I turned to look back at Mike. He had on his waterproof hiking pants, a shirt that wicked excess sweat from your body, and a half-filled Nalgene tucked into a day pack–a perfect catalogue photo for the newest outdoor technology. A branch scraped his arm, and he snapped it from the tree and threw it down the slope. He was drenched in sweat.
“This place,” he said, “is a fucking nightmare.”
“Hey, pilot man,” my mother called back, “how long till the sky opens up on us?”
He shaded his eyes to look at the dark clouds skimming over the trees. “An hour, at least. Time enough for lunch.”
We walked along in silence, Mike panting softly, until my mother stopped short at a bend in the trail. “Oh,” she said, her voice barely audible. “Oh, no.”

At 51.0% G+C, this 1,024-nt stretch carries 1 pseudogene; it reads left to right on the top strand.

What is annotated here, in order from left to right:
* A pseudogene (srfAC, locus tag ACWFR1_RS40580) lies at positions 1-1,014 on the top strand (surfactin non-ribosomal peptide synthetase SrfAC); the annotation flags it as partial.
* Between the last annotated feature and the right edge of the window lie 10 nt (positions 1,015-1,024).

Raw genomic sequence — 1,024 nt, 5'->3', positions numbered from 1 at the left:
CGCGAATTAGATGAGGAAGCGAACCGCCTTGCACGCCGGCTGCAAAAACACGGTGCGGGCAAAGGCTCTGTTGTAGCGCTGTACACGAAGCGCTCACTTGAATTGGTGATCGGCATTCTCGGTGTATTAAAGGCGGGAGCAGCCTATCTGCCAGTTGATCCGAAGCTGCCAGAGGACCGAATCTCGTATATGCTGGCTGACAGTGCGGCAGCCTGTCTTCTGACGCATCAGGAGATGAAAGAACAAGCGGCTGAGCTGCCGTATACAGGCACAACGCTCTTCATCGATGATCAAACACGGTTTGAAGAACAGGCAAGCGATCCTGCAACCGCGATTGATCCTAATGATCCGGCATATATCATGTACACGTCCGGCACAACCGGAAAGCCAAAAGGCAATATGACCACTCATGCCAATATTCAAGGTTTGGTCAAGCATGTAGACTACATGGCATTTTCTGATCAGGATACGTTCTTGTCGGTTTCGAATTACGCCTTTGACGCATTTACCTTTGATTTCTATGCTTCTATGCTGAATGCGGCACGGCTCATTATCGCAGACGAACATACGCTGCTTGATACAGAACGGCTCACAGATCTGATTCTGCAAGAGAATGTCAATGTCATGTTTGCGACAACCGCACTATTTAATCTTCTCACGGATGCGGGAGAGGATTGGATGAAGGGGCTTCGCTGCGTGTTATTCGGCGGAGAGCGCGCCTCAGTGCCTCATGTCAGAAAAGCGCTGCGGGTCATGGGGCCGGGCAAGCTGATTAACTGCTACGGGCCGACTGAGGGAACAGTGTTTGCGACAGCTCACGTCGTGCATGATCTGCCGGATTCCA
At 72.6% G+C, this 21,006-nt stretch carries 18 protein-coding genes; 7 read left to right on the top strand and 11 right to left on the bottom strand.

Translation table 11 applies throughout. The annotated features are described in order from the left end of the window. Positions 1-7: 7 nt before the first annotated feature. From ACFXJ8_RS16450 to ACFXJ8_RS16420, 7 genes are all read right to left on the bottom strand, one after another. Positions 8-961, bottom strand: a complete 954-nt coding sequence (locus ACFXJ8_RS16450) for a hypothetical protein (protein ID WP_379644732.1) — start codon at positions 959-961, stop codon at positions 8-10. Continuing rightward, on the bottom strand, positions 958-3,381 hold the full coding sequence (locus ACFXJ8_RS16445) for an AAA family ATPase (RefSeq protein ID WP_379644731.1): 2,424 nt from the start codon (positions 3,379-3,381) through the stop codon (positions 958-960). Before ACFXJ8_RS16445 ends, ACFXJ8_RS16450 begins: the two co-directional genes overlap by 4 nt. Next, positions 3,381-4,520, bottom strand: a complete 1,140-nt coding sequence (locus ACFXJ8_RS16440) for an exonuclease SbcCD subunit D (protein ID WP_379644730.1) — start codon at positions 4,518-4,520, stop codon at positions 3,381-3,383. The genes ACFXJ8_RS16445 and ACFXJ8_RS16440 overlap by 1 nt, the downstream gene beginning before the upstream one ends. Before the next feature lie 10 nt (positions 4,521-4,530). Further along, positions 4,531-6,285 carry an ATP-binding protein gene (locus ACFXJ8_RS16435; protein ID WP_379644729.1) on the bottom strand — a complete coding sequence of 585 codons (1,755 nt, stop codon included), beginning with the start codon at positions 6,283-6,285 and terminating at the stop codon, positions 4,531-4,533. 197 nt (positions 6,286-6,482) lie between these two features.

All I could see was a rumpled mass of chestnut fur and tendrils of black blood strung between the hairs. They quivered like violin strings in the breeze. My mother knelt by the carcass, and I could see that it was a coyote, the eyes clear and bright and staring off into the forest, its front paw nearly severed by a bear trap. She lifted its rigid leg and leaned in to inspect the damage. Maggots rained from the wound.
Mike tore an oak leaf off a tree and offered it to my mother. “You really shouldn’t touch that thing with your bare hands. They carry diseases, you know.” He had his pilot’s voice on now, the one that was deeper than his own, rhythmic and detached.
My mother ran her fingers over the rusted metal of the trap. “There should be a spring, right? Some kind of release?” Her whole body shook as she tried to pull apart the clamped jaws. I saw that the ends of her hair had dipped into the coyote’s pile of bloody sludge.